Saturday, July 1, 2023

How Honey Bee Pollination Works

If it weren’t for honey bees and other pollinators, we would lose out on a lot of food that we eat on a daily basis, such as apples, oranges, and almonds. In fact, ⅓ of the food crops we eat are dependent on pollination and 80% of the pollination is done by honey bees. 

Pollination of flowers and crops is accomplished by honey bees through a simple process. Honey bees land on flowers to primarily collect nectar to make into honey, but also collect pollen on the millions of hairs that they have. They then fly to other flowers of the same type and pollen is dropped off when the honey bees collect more nectar. This then pollinates the blooms so that fruits, vegetables, nuts, and seeds are able to grow into the food we eat. More specifically, the pollen from the anther of a flower sticks to honey bees which is then inadvertently carried to the stigma of the flower, which is shown in the picture below.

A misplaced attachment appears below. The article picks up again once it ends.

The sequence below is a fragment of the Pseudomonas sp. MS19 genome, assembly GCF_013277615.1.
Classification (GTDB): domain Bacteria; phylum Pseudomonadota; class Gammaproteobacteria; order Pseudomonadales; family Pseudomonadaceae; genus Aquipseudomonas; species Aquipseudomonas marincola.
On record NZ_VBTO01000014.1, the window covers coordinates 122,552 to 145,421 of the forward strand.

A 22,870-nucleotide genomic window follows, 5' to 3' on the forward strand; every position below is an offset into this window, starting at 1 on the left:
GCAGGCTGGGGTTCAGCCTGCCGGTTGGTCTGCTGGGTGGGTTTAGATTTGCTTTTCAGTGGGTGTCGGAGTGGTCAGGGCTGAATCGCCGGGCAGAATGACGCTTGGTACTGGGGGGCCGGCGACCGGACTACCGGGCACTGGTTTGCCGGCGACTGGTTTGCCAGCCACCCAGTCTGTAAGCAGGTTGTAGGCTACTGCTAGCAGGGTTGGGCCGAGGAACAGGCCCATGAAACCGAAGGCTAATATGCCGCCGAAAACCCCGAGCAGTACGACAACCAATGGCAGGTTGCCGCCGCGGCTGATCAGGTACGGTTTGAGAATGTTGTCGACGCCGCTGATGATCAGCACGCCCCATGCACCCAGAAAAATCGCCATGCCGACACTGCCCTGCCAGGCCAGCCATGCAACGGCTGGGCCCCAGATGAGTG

Honey bee pollination is done by carrying pollen from
the anther of one flower to the stigma of another flower.